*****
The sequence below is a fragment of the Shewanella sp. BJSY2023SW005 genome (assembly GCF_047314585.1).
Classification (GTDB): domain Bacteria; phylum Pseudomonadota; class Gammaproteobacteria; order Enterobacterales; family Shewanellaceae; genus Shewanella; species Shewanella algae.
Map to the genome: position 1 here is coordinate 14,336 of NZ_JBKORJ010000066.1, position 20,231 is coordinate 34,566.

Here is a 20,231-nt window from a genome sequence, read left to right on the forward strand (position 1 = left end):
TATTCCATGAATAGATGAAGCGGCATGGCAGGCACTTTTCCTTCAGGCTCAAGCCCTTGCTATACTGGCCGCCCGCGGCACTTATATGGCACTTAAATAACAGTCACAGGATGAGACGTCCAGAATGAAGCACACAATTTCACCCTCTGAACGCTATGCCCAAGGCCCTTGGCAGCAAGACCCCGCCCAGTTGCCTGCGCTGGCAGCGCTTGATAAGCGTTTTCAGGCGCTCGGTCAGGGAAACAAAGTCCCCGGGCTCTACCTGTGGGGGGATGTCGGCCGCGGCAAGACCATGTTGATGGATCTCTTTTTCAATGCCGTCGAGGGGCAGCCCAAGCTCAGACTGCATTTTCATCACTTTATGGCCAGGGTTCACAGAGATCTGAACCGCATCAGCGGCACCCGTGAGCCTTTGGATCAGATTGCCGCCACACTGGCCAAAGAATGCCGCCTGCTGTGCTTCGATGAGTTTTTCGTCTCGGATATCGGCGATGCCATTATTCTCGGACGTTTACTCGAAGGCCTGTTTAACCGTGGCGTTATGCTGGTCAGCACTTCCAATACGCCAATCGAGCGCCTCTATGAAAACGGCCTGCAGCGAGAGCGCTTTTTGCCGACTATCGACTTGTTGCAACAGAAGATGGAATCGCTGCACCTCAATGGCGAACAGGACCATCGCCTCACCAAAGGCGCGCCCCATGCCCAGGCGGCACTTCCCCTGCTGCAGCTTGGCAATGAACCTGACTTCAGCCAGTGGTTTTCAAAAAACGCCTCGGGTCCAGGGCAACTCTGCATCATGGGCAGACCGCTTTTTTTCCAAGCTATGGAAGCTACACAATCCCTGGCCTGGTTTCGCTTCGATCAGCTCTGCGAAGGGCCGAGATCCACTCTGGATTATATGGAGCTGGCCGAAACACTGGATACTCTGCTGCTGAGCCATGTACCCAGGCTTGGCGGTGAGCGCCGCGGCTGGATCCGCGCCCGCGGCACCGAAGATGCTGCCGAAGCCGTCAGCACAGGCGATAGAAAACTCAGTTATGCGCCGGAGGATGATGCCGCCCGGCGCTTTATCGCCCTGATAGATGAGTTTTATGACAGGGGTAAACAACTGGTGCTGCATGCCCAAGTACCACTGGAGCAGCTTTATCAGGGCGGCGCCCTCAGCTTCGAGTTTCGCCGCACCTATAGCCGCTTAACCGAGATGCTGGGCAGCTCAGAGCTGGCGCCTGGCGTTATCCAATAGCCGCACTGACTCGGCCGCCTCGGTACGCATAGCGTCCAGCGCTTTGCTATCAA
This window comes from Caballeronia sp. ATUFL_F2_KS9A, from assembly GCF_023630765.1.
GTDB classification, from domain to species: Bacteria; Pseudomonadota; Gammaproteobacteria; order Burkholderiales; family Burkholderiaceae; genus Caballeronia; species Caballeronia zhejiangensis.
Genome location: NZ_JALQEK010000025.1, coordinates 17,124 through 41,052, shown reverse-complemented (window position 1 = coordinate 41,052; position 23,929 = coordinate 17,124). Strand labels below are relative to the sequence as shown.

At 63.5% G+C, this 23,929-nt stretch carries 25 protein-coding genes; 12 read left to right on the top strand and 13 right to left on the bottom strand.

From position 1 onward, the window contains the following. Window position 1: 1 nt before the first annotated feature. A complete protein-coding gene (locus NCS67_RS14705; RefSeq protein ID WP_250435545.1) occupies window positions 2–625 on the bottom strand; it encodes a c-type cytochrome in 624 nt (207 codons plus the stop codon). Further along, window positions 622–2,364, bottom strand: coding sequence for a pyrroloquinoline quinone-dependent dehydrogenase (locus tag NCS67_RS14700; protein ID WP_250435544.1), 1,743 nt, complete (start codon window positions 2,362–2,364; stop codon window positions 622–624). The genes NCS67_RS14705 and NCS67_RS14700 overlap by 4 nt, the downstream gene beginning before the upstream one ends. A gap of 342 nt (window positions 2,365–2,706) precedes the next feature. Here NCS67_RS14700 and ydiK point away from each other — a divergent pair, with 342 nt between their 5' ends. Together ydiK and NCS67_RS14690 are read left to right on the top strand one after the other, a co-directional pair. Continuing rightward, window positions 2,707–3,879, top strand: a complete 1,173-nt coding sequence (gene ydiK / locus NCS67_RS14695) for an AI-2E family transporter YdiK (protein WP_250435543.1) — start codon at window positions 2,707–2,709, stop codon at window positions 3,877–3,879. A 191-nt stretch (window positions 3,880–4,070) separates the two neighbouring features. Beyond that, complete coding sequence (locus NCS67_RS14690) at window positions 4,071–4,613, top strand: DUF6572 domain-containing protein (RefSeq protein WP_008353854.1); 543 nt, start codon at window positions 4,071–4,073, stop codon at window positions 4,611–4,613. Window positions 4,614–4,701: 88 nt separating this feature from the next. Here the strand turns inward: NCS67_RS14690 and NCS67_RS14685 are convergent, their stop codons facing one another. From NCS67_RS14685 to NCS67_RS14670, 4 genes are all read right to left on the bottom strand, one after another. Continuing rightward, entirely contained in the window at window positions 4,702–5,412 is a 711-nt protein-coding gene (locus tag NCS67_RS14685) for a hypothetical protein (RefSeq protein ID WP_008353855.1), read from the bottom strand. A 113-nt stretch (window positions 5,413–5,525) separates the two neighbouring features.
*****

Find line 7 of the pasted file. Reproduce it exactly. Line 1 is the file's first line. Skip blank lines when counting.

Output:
GTDB classification, from domain to species: Bacteria; Pseudomonadota; Gammaproteobacteria; order Burkholderiales; family Burkholderiaceae; genus Caballeronia; species Caballeronia zhejiangensis.